Columbus CEO's Top Stories in 2018
This admission by the long-time supporter of the party was juicy, though not totally unexpected, since the L Brands founder had been complaining about Donald Trump for months. Wexner made the announcement at a panel discussion about civility and the “Columbus Way” at Miranova’s Ivory Room in September. Columbus CEO and Columbus Monthly reporters were the only media members in the room when Wexner made his revelation.
Sean Lane showed his high level of grit and determination when he scrapped his business plan and reinvented his company. Now it’s called Olive, and it has received a total of $32.8 million in investments since the pivot.
Martindale-Hubbell’s partnership helps us shine a spotlight on the city’s best lawyers year after year.
Columbus CEO recognized a female force-of-nature in the neuroscience field on her way into retirement, to the delight of many readers. One Facebook user commented on the post and wrote, “Thank you Janet. You saved my life in 1982!”
For most of 2018, the Short North held a dizzying collection of orange cones and barriers, and construction workers bustled. Readers appreciated this compilation of all the developments in the works along the main drag of High Street.
A perennial favorite, our Best of Business poll lets the reader decide who should come out on top. If you want in on the action, be sure to rally voters for 2019—enough votes gets you on the list the following year.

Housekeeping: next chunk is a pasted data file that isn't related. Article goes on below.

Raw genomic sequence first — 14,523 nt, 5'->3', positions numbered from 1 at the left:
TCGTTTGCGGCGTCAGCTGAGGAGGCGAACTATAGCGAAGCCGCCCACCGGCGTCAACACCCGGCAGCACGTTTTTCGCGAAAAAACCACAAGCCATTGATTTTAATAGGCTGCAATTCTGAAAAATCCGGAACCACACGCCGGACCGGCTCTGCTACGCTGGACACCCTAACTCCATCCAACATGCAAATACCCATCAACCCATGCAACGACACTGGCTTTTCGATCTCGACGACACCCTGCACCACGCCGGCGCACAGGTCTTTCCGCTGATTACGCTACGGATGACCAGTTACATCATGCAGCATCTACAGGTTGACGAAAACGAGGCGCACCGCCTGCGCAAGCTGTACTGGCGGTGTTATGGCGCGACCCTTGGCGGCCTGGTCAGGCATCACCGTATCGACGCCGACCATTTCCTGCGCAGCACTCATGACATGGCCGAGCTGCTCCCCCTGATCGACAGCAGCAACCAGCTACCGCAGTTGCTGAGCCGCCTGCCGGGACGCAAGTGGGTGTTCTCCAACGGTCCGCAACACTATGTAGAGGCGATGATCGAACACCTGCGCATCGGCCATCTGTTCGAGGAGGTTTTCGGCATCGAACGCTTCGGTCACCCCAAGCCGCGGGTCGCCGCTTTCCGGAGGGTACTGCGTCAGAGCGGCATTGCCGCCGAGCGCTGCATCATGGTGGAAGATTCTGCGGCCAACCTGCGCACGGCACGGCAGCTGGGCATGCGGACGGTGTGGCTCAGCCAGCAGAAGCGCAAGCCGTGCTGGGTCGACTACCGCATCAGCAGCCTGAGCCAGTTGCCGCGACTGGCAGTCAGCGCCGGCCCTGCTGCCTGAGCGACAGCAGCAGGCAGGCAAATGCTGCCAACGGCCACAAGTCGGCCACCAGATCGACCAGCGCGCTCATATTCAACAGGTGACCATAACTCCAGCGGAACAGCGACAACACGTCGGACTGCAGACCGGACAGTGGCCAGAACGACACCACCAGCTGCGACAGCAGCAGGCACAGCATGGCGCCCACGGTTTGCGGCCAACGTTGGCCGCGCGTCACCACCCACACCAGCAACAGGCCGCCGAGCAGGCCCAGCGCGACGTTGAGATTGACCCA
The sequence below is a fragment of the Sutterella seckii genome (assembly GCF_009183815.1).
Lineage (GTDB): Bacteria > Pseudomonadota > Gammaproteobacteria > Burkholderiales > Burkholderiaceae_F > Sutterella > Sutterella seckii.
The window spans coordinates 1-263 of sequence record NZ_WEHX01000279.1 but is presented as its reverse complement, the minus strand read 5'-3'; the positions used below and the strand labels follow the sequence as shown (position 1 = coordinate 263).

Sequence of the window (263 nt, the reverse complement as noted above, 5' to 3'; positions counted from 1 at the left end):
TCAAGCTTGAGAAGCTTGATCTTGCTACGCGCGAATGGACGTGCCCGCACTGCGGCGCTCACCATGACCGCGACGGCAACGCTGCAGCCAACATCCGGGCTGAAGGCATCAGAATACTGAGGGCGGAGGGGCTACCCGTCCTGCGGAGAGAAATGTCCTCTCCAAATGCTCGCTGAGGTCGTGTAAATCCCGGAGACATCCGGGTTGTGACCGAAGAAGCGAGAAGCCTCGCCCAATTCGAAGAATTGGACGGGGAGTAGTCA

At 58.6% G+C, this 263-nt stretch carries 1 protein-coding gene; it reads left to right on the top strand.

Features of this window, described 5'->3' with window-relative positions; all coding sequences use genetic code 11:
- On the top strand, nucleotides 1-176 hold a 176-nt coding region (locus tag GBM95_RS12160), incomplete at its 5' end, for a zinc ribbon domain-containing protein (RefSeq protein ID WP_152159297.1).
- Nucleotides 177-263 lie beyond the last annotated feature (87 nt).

As the nonprofit scene changes with a new generation and more competition, the charity mainstay United Way is nimbly changing with it under Lisa Courtice’s leadership. Courtice says in the article, “We have to not be afraid to fail. We have to be able to take risks, be open to new ideas, learning from others.”
One of our very first stories in 2018 outlined predictions and expectations within different central Ohio business sectors for the year. Perhaps it’s time for another reflective read-through as the year comes to an end.
Central Ohio’s city to the north is waking up with a growing number of entertainment and shopping options available in its downtown, providing locals with new craft breweries, boutiques and restaurants to experience.
Before the rollercoaster that is the proposal for Planet Oasis really began, David Glimcher shared his bold idea with us. He is no longer the “chief visionary officer” of Blue Horseshoe Ventures, but he is still fiercely clinging to his vision—and so are his former partners. How will it end?